Alec: The tour has been incredible so far. It just never stopped. There is so much energy in the crowd no matter where we go. Before we started playing again, my fear was that it would never be as good as it was in the ’90s. But, the dialogue with the audience just builds up to such an energy level, it is mind-blowing. For example, back in the day when we did noise improv parts in the set everybody was standing there shocked, but now, there is this euphoria and people want more of it every night. You can literally feel that music is moving forward right now—the blogs, the internet, the pop world getting more fragmented. The change is coming. It is very exciting.
I’m going to back up now to a question I would have asked you back in 1997, after I had just heard “Speed” as a college radio DJ. I was really into punk at that time and was starting to discover new electronic artists, and then Atari Teenage Riot came along combining the two genres. There was really nothing at the time to compare you to. What influenced the creation of ATR?
Alec: We wanted to create music that unites people for certain political ideas, rather than let’s say a fashion style. I would reference Public Enemy, Underground Resistance, Slayer, NWA, X-Ray Spex, Sex Pistols and Nirvana as key influences. I have a wide taste in music, so it’s never that clear where things start and stop.
What do you think of today’s popular music, and are there any bands that stand out that you really think are great?
Alec: I miss substance. Everybody is trying to win as many people as possible, but I think that’s a mistake. That’s what politicians do and end up saying nothing. We are surrounded by death—a music scene which lacks innovation. I personally love discovering music on blogs, but I hardly go back to each track; it’s like I constantly stream. We saw Black Angels and Darwin Deez play at Reading Festival; they played the same day as we did. That was good stuff. We also played a show in France a few weeks ago and Otto Von Schirach and Gabe Serbian from the Locust played as well; that blew me away. I still think about how awesome they were that night. I once downloaded these tracks from Yer Olde Maids. That stuff is awesome.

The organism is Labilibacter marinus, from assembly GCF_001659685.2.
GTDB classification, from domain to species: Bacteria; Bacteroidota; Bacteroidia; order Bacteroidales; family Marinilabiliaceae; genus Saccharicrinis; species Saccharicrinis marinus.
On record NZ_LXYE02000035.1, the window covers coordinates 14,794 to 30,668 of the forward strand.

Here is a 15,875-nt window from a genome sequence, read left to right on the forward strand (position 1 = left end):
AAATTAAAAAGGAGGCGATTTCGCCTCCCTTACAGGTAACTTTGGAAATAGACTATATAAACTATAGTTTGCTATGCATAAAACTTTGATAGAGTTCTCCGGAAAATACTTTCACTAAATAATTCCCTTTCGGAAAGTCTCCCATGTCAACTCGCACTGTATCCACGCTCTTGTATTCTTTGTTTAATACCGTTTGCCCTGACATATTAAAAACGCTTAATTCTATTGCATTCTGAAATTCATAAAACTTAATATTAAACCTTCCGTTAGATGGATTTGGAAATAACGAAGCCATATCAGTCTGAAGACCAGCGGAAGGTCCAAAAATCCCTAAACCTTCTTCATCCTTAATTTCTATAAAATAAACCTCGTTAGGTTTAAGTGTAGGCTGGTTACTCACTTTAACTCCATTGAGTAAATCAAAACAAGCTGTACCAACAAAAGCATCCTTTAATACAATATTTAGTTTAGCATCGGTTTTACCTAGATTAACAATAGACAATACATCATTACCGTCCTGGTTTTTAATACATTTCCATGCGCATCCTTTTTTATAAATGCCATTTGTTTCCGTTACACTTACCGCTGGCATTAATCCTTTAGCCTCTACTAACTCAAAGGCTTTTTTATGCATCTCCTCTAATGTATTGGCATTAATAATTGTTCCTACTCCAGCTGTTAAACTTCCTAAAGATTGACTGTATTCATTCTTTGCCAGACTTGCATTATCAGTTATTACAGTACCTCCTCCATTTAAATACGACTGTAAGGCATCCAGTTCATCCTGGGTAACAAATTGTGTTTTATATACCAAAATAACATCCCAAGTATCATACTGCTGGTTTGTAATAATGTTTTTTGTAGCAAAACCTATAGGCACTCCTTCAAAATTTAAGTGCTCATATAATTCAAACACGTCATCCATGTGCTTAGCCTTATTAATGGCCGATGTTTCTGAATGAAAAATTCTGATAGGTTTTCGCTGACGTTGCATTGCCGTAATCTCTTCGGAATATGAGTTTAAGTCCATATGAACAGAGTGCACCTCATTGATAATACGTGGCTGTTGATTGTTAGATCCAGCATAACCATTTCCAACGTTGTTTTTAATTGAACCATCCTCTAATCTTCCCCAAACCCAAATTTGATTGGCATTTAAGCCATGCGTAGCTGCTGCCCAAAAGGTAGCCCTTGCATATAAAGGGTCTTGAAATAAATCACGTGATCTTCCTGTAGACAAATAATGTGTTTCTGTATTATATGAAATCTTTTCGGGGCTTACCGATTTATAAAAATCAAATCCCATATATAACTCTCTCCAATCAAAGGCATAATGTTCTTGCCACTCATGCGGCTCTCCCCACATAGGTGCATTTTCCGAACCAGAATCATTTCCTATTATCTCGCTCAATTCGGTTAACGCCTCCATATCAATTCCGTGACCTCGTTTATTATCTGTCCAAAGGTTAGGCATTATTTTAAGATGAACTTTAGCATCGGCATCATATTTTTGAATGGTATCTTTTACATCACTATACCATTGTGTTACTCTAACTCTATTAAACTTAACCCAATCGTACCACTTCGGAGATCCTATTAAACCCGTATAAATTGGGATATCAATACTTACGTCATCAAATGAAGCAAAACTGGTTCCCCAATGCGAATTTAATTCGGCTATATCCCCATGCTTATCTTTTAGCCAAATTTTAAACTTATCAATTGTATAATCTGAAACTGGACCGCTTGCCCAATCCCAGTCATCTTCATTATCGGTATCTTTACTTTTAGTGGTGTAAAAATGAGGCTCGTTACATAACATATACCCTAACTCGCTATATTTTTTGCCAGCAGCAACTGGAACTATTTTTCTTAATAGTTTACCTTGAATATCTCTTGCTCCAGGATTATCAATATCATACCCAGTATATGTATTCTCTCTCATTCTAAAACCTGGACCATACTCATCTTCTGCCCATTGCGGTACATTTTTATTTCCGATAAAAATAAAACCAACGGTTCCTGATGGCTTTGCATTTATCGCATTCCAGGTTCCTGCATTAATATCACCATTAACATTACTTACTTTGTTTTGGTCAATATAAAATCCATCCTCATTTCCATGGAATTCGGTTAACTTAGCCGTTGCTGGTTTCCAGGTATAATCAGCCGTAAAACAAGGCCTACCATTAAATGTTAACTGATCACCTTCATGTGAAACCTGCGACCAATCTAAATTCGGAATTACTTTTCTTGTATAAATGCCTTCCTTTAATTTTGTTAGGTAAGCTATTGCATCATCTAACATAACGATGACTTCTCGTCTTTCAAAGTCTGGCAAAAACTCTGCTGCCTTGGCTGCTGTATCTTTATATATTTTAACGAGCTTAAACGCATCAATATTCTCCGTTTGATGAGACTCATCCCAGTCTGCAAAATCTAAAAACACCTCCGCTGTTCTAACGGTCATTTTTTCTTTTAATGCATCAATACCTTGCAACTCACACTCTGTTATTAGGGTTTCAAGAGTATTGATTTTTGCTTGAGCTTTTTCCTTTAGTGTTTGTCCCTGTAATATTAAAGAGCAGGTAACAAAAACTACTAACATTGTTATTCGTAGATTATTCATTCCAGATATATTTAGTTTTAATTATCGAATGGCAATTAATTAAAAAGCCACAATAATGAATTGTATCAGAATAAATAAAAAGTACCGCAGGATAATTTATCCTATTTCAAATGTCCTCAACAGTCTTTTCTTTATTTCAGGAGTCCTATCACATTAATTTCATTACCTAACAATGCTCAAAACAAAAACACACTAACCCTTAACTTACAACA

What can we expect when you play at Red 7 on Sept. 27 in Austin? Sure, you will be playing new stuff, but will you be playing some old favorites as well (“Deutschland has got to die!”, “Kids are United”, “Speed”)?
Alec: Of course we play the classic tracks—it’s Atari Teenage Riot! What can people expect? German anarchists, plus one MC from Brooklyn blowing anyone and anything away. I know this sounds arrogant, but it’s true.
I read that Nic Endo was born in Texas. Have you been to Texas before and what do you think or expect?
Alec: Yes, she was born there. Her father was an army jet pilot, so she watched him take off as a child, super loud stuff. You can imagine what impact that has on you as a kid. I only have good memories of Texas. It’s a bit like Berlin: People don’t like being fed bullshit; they go by instinct, as we do. I am looking forward to playing there. If someone in the crowd is pissed off about our views on governments, then at least it will be emotional and angry. I don’t really expect guys with glasses and beards in the crowd trying to pretend like they understand.
What does the future hold for ATR after this tour? Another album?
Alec: We’ll see. What does the future hold for anyone of us? The music industry is dying; we find that challenging. Let’s create the music for the future. Let’s stop looking backwards; I mean, we never really did that anyway. I was stuck in this hotel room in Portugal and watched the VMAs and I was shocked in what shape the commercial music world is right now. Oh, my god. I thought I am watching one of these TV shows for New Years Eve that the Communists showed in former East Germany. This is when you know things are going down, corrupt things I mean.